We take our time riding across, stopping at all the towers to look at the view. The bay is filled with little sailboats like a giant's bathtub, and the Marin Headlands are green and look like Ireland. Behind us, the buildings of San Francisco resemble white building blocks against the blue sky.

Every now and then we're passed by serious riders zooming by on skinny touring bikes. These riders all have little water bags attached to their backs with tubes running into their mouths like portable life-support systems.

At the Marin side, we follow signs that lead us beneath the bridge and up on the other side. Cutting through the parking lot at Vista Point, we take the Alexander Avenue exit without having to get on the freeway.

We whiz down Alexander Avenue, past wood-shingled houses that seem to dangle over the bay from their parking decks.

"Are you pedaling?" Alex shouts to my husband. His legs are moving so fast, they're little pink blurs.

In Sausalito, we bike along Bridgeway, past the fat-bodied Bufano seal and tourists with fannypacks eating ice cream.

"I'm hungry." Alex is eyeing the vanilla cone a little boy has dribbled down the front of his new "I (heart) Sausalito" sweatshirt.

"Me, too." My husband is staring at a man eating a cheeseburger in the window of the No Name bar.

"Let's get dim sum," I say. And we ride north through town to Turney Street and the North Sea Village Restaurant.

Inside, we get a seat by a window and an order of shrimp dumplings.

Dim sum is perfect food for kids--they can look at everything first to make sure it's not going to be gross, and it comes fast. We eat salty prawns baked in their shells, and sui mai (shrimp and pork dumplings), and sticky rice wrapped up in flat green leaves.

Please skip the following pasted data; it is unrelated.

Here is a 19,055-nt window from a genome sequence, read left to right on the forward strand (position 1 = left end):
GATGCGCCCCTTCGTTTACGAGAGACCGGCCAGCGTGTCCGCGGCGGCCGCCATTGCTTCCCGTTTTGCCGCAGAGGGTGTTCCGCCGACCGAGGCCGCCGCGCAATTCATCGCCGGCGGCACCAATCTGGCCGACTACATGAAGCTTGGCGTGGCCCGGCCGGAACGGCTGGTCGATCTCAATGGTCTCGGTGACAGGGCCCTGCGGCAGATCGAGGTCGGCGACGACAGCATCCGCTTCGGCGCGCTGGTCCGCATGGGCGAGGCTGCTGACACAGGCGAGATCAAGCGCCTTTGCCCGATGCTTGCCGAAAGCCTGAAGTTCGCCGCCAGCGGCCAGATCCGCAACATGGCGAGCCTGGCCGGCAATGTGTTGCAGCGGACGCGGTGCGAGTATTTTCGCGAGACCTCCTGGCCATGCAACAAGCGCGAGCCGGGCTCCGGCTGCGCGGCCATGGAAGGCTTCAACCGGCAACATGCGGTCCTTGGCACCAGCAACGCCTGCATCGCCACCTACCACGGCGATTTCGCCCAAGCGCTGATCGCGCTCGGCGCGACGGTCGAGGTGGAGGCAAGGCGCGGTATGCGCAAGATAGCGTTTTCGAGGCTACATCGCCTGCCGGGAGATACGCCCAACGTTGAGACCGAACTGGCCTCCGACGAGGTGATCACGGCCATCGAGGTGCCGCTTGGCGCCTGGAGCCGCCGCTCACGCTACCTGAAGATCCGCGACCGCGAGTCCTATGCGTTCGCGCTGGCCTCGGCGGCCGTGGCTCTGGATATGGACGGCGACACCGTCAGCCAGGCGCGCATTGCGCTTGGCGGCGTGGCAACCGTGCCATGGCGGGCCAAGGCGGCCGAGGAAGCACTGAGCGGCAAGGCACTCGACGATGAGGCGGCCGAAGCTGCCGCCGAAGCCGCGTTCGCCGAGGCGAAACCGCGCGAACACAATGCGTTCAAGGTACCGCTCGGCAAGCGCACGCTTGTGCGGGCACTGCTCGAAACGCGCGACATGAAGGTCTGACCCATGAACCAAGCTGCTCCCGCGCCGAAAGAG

Outside the window is a harbor filled with docked sailboats. We watch a weekend sailor with a six-pack of beer who is trying to figure out how to untangle his sails.

After lunch, we hop on our bikes and ride back down Bridgeway to the ferry landing at Anchor Street. There, we get in line for the ferry behind a group of Italians, who are managing to look incredibly chic in their rented bike helmets.

"Where are you from?" my husband asks one of them, a man with little oval-shaped glasses.

"Firenze," he says. "Florence."

"I love Florence," my husband tells him. "Last time we were there, we climbed to the top of the Duomo. It's an amazing view."

"I have never seen this," says the Italian man. "And I grew up in Florence."

Janis Cooke Newman's memoir, The Russian Word for Snow--A True Story of Adoption, has just been published by St. Martin's Press.

Riding the Golden Gate Bridge: The Details

If you're a strong and confident rider, you can start this trip from Noe Valley. If not, drive down to the wharf and park in one of the lots a couple of blocks away from Pier 39--they're cheaper.

The North Sea Village Restaurant is located at 300 Turney Street, just off Bridgeway in Sausalito. It serves dim sum seven days a week, 11 a.m. to 3 p.m.

The Blue & Gold Ferry runs between Sausalito and Pier 41 in San Francisco. Call 415-773-1188 for schedule. Fares are $6 one-way for adults, $3 one-way for kids 5 to 11.

Are We There Yet? is a Noe Valley Voice feature about places to go and things to do with your kids. If there's an activity or outing you'd like to see explored, please e-mail us at